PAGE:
President Laura Chinchilla rushed to honor a female police officer who exchanged shots with and eventually arrested two suspected hijackers. The president did not seem to be aware of the inconsistencies in her actions, which have been a trademark of a series of presidential administrations.
The president pinned a decoration for valor on the uniform of Sara Ortiz Esquivel Thursday less than two full days after the confrontation in Desamparados. Earlier in the week the president announced pardons for three female drug offenders and also signed a law reducing penalties for women who smuggle drugs into prisons.
The president’s action added to the perception that the government and the law favors women. A number of male police officers have exchanged shots with criminals without notice from Casa Presidential.
Readers also pointed out the philosophical contradiction in the president’s approval of the new law. The basic argument for reducing prison terms for female smugglers is that their jailed husband or partner made them do it. That opinion does not seem to reinforce the concept of independent women.
Ms. Ortiz, the mother of six and grandmother to 11, received the honor in part because the day was el Día de la Madre, a legal holiday.
The apparent bias toward women runs a lot deeper. For example, political parties have to balance their list of candidates to ensure a slate that approaches gender equality. Ms. Chinchilla, herself, was a beneficiary of this policy in that she served as vice president under Óscar Arias Sánchez, who was obligated to fill one of the two available vice presidential slots with a woman.
The rule assumed that there are as many women interested in politics as men, something that may not be true.
There even is the Instituto Nacional de las Mujeres, a government agency which fought vigorously to keep a runaway mom from the United States from being extradited there to face child abduction charges. A lawyer said he recently approached this organization for help to keep one of his clients from being extradited, but the agency said it would not help because the client was a man.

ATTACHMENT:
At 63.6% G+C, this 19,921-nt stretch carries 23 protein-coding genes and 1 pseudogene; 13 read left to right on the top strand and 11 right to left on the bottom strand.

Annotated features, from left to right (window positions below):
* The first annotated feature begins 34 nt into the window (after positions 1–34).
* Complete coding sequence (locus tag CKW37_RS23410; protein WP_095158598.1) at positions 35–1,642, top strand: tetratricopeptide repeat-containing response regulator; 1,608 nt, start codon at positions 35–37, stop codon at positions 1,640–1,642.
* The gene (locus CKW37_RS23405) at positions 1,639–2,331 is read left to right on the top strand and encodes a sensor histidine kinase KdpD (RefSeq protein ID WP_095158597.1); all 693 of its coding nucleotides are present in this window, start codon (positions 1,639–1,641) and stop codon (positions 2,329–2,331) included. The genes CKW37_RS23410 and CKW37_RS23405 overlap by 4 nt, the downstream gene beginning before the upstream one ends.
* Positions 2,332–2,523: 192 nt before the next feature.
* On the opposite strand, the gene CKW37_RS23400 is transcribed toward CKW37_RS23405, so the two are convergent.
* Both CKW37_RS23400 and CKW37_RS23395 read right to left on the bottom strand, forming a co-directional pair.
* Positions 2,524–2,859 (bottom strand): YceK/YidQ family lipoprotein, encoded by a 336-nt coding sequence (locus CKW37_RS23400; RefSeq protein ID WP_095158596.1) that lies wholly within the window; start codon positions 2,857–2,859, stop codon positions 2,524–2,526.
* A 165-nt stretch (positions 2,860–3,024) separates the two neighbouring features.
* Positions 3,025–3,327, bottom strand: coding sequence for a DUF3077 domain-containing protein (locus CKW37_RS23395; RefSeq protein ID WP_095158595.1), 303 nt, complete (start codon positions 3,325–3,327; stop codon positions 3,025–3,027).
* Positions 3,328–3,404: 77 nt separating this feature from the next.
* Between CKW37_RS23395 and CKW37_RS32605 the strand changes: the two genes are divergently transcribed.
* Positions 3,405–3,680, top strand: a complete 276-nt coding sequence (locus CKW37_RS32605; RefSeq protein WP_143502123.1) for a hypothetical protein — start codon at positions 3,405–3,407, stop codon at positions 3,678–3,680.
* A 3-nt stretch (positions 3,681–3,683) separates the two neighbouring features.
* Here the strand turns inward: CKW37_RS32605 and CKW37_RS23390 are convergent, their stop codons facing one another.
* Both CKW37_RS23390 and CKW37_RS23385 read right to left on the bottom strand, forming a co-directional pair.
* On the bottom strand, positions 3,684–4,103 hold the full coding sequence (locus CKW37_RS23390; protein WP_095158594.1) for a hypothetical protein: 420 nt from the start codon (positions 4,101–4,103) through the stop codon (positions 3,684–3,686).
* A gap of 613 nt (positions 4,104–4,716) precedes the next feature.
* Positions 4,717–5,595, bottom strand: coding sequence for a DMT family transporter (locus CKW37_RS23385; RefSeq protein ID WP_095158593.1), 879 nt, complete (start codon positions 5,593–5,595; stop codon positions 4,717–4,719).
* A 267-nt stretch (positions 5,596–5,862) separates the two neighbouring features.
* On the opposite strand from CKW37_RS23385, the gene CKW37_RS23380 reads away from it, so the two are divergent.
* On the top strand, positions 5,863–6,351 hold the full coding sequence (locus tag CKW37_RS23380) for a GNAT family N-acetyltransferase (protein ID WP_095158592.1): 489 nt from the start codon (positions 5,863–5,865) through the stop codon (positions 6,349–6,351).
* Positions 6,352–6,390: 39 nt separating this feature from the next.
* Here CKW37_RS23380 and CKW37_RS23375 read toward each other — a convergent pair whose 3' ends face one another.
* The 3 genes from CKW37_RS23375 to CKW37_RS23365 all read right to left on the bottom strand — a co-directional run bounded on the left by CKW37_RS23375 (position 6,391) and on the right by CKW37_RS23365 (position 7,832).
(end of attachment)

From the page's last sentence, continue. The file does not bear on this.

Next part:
A.M. Costa Rica has published a number of stories about the ease with which a woman can get a male thrown out of a house with a simple allegation of domestic violence. Many of these allegations are false, but the courts usually side with the women and sometimes cause expats to lose a house to a woman who has just chosen a new lover.
The state bank, Banco Nacional, has even set up a Banca Mujer, which seems to do little business at its location near the Gran Hotel Costa Rica. The bank has special lines of credit for women and maintains business advisors online.
In Limón province, the Banca para el Desarrollo just announced a program called Adelante Mujeres!, coordinated by the Asociación Costa Rica Grameen, that has 1 billion colons, about $2 million, to provide credit to an estimated 7,900 women in under privileged circumstances. Ms. Chinchilla just inaugurated the micro-financing program.
There seems to be disproportionate news coverage, too, in the murder of a woman. There was one Wednesday night in Guápiles where a boyfriend or husband appears to have stabbed a 49-year-old woman in the neck and then tried to kill himself. She was identified by the last name of García.
These are fairly rare instances. Last year there were five such cases, according to the Fuerza Pública, which credited its efforts and efforts of other police agencies for reducing the number from 12 the previous year. The Guápiles case makes the total six for 2013 so far. This figures only refer to women being killed by their legal partner. The death of women in robberies and other crimes is not counted.
The women’s institute and others have been trying to jack up the penalties for such crimes, but a measure that had the backing of lawmakers found rejection in the Sala IV constitutional court because of the discriminatory approach. In an unusual move, one of the sitting Corte Suprema female magistrates joined a committee to iron out the kinks in the law.
Other aspects of the law remain, including a controversial section that provides prison for insulting or inflicting psychological stress on a female partner. Five men were convicted of this offense in 2011, sources said.